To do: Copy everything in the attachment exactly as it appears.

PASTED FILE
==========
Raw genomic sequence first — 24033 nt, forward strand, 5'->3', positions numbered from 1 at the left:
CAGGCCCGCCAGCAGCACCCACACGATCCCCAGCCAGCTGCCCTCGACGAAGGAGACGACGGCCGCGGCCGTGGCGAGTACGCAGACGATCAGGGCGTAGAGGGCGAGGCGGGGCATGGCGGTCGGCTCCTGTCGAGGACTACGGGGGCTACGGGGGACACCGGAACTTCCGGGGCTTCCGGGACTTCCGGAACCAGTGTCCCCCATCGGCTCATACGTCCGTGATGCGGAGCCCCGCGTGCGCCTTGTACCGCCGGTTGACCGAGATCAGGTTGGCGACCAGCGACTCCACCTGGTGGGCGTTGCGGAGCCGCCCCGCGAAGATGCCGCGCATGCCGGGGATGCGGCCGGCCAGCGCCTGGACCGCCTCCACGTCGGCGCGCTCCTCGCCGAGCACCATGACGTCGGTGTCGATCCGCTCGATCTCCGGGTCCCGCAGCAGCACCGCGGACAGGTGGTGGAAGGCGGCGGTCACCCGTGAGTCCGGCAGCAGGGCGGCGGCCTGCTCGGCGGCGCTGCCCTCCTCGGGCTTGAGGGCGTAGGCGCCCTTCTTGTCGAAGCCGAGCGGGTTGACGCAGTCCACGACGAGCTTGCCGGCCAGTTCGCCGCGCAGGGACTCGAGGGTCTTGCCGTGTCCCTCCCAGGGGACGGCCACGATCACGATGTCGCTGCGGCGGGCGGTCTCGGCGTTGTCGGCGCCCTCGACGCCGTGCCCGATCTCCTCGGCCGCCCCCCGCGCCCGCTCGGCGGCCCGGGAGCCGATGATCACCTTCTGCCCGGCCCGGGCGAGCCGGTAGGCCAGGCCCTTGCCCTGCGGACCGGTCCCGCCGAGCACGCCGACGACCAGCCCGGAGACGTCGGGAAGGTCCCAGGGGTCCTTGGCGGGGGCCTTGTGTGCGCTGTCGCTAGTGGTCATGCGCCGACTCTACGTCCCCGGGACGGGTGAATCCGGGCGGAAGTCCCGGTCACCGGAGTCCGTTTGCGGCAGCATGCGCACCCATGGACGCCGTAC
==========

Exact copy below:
Raw genomic sequence first — 24033 nt, forward strand, 5'->3', positions numbered from 1 at the left:
CAGGCCCGCCAGCAGCACCCACACGATCCCCAGCCAGCTGCCCTCGACGAAGGAGACGACGGCCGCGGCCGTGGCGAGTACGCAGACGATCAGGGCGTAGAGGGCGAGGCGGGGCATGGCGGTCGGCTCCTGTCGAGGACTACGGGGGCTACGGGGGACACCGGAACTTCCGGGGCTTCCGGGACTTCCGGAACCAGTGTCCCCCATCGGCTCATACGTCCGTGATGCGGAGCCCCGCGTGCGCCTTGTACCGCCGGTTGACCGAGATCAGGTTGGCGACCAGCGACTCCACCTGGTGGGCGTTGCGGAGCCGCCCCGCGAAGATGCCGCGCATGCCGGGGATGCGGCCGGCCAGCGCCTGGACCGCCTCCACGTCGGCGCGCTCCTCGCCGAGCACCATGACGTCGGTGTCGATCCGCTCGATCTCCGGGTCCCGCAGCAGCACCGCGGACAGGTGGTGGAAGGCGGCGGTCACCCGTGAGTCCGGCAGCAGGGCGGCGGCCTGCTCGGCGGCGCTGCCCTCCTCGGGCTTGAGGGCGTAGGCGCCCTTCTTGTCGAAGCCGAGCGGGTTGACGCAGTCCACGACGAGCTTGCCGGCCAGTTCGCCGCGCAGGGACTCGAGGGTCTTGCCGTGTCCCTCCCAGGGGACGGCCACGATCACGATGTCGCTGCGGCGGGCGGTCTCGGCGTTGTCGGCGCCCTCGACGCCGTGCCCGATCTCCTCGGCCGCCCCCCGCGCCCGCTCGGCGGCCCGGGAGCCGATGATCACCTTCTGCCCGGCCCGGGCGAGCCGGTAGGCCAGGCCCTTGCCCTGCGGACCGGTCCCGCCGAGCACGCCGACGACCAGCCCGGAGACGTCGGGAAGGTCCCAGGGGTCCTTGGCGGGGGCCTTGTGTGCGCTGTCGCTAGTGGTCATGCGCCGACTCTACGTCCCCGGGACGGGTGAATCCGGGCGGAAGTCCCGGTCACCGGAGTCCGTTTGCGGCAGCATGCGCACCCATGGACGCCGTAC